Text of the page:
They are isolates that undergo a hydrolysis process to break the protein down into smaller groups of amino acids, or peptides, which are predigested. They have a minuscule amount of fat, lactose, and mineral content, and they are the most expensive on the market. I find it tastes very bitter.


Most protein isolates available are denatured by-products of cheese manufacturing. Isolates you find on the market are exposed to acid processing and deficient in essential nutritional cofactors.


One authority whose work I really like is Ori Hofmekler, and in his own words

Most commercial whey products are derived from pasteurized dairy and are processed with heat and acid. 

Many are also artificially sweetened. All of these factors render them utterly useless from a health perspective. 

Whey isolate is one such inferior product because when you remove the fat, you remove essential components of its immunological properties, such as phospholipids, phosphatidylserine, and cortisol. 

Additionally, all of the IgG immunoglobulins, which are an excellent source of glutamine and cysteine, are also bound to the fat globule. Fat provides not just calories. 

Most food rich in healthful fat, including nuts, seeds, chia, and almonds, are carriers of antioxidants, such as Vitamin E and phytosterols. 

Dairy also contains lipoic acid, which is a carrier of enzymes and immunoglobulin. 

Therefore, if you take the fat out, you’re left with an inferior whey protein.

I’m totally against whey isolate; I think it’s just the wrong whey.


You can watch the complete series of Ori’s interviews with Dr. Mercola here. 6https://www.youtube.com/watch?v=AONlw1K9B5w&t=308s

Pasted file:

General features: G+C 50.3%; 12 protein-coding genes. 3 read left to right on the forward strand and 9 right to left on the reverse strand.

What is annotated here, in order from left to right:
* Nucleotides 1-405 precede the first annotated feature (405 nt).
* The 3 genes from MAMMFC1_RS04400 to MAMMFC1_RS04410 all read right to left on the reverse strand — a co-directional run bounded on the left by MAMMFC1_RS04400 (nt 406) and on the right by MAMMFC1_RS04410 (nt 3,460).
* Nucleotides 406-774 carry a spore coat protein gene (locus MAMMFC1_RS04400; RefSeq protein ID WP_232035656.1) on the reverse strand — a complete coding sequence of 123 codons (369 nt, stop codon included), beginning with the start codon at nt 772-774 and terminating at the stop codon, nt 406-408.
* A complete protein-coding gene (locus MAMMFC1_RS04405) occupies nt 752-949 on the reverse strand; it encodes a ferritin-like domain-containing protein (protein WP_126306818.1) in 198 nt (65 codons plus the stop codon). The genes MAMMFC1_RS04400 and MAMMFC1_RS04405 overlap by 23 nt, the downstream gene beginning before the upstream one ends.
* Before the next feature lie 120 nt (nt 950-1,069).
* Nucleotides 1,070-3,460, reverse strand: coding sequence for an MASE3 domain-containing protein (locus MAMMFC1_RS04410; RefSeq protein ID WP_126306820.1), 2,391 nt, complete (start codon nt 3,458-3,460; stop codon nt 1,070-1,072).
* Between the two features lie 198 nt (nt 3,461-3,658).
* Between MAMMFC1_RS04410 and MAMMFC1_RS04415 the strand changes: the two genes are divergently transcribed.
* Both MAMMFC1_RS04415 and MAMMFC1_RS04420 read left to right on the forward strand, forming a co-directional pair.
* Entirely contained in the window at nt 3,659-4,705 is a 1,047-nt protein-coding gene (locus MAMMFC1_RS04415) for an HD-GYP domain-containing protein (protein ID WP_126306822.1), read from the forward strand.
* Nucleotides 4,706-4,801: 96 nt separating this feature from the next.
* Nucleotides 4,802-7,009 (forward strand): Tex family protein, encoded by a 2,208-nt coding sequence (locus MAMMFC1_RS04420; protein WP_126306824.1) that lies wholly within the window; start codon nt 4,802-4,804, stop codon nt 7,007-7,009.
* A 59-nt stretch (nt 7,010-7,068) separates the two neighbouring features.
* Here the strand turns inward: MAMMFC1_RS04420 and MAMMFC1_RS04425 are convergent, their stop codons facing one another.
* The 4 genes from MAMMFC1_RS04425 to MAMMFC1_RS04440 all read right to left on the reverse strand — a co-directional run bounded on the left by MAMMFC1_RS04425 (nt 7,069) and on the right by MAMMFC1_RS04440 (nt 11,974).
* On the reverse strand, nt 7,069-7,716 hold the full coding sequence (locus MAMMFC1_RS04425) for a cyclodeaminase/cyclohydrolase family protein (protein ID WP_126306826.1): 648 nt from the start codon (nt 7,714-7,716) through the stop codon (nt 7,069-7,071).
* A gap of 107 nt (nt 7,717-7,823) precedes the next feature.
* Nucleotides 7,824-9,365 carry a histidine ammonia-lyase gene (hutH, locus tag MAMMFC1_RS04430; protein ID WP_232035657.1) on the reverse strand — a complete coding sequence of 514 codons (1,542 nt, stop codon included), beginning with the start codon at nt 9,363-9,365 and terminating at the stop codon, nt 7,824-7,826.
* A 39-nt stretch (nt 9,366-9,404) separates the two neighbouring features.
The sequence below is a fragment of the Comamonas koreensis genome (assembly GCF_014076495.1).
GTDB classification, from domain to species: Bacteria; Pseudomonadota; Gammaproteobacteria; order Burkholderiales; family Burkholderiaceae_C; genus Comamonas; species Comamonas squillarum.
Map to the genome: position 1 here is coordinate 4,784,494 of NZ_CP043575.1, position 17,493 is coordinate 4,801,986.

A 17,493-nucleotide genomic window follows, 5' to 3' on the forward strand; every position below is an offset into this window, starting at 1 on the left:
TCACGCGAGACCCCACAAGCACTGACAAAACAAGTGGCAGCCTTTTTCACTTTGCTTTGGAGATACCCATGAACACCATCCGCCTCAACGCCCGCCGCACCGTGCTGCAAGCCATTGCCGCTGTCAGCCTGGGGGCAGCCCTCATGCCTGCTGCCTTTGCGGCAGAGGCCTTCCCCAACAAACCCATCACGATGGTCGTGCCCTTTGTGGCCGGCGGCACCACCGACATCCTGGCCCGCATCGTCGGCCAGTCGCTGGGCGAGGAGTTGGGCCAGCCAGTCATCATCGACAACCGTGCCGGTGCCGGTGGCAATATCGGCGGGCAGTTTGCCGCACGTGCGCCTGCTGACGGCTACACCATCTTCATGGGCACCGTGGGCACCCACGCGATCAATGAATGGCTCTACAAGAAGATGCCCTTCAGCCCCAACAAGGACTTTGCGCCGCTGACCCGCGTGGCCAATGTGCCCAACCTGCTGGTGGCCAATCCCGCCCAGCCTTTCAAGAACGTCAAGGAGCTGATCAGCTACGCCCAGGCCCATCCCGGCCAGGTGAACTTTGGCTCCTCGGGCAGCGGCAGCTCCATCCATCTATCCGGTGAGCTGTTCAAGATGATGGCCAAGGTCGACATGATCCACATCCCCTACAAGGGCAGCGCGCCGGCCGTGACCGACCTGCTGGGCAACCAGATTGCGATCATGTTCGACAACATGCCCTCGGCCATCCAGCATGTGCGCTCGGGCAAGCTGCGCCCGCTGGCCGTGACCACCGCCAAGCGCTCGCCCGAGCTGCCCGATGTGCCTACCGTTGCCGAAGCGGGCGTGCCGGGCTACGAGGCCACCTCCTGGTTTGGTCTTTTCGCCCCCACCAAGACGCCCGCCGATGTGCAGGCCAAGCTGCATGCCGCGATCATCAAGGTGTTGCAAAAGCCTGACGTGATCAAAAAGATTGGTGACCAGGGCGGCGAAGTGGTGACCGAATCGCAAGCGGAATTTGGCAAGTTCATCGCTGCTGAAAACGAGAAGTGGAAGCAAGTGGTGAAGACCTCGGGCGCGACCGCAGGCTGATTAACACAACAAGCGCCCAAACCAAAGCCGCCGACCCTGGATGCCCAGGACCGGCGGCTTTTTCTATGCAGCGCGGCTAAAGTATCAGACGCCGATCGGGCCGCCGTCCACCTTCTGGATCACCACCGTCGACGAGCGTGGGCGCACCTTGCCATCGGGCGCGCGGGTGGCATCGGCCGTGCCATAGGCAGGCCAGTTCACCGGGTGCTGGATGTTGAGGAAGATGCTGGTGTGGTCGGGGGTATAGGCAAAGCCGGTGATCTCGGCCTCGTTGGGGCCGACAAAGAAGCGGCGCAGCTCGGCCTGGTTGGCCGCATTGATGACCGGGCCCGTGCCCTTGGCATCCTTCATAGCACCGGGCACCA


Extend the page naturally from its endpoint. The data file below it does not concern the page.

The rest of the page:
Conclusion & My Recommendation


I always believe in functional and whole foods. Any food or even a supplement I ingest needs to be as unprocessed as possible and not denatured. 


Therefore, whey concentrates win, hands down!


It is cheaper than isolates (and hydrolysates), tastes much better (you’d be blown away if you have one of the protein shakes I make from concentrates), and has more health benefits than the other two sources.


Most people would argue that whey isolates absorb quickly, which helps in recovery, and that gram by gram, it has a lot more protein. Whey isolates, as I mentioned, are 90-96% protein, whereas a good whey concentrate is around 80% protein. That’s a difference of roughly 10-16%.


If we ingest 50 grams of whey powder, that is only a difference of 5-7.5 g. I would instead add slightly more whey concentrate and take advantage of the health benefits it provides.


What about the fat content? Again, I don’t worry about a few grams of fat in my protein, considering these fats have a host of beneficial properties. And since I recommend a generous fat intake, it hardly makes a difference!


The only reason to use isolates is if you are lactose intolerant. 


In that case, I know many people who still do well on concentrates, but if you have tried concentrates and ended up with bloating or gastronomical disturbances, go ahead and use isolates. Still, make sure that your isolates manufacturer fulfills the four essential criteria outlined earlier.


What do you think about this article? Have any questions? Let me know in the comments below!

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About Akash Sehrawat

Akash is a creator of 25+ programs and certificate courses in which more than 200,000 students have enrolled both on Udemy and Fabulous Body's native platform. Akash is also an author of three books that can be found on Amazon. His answers on Quora have gathered more than 12 million views in less than a year.


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Ankur Jain
Ankur Jain
8 years ago

What are your thoughts on taking “Matha” commonly found in North Indian households. I gues this is what you referred as 20% component of milk above.

Akash Sehrawat
Akash Sehrawat
Reply to  Ankur Jain
8 years ago

Honestly ankur, I have never heard of “Matha”! Sorry. What i know is that the water floating on top when we make yogurt ( or butter milk ie.. lassi )from milk that is whey. However, this needs to be processed and thats what gives us whey powder.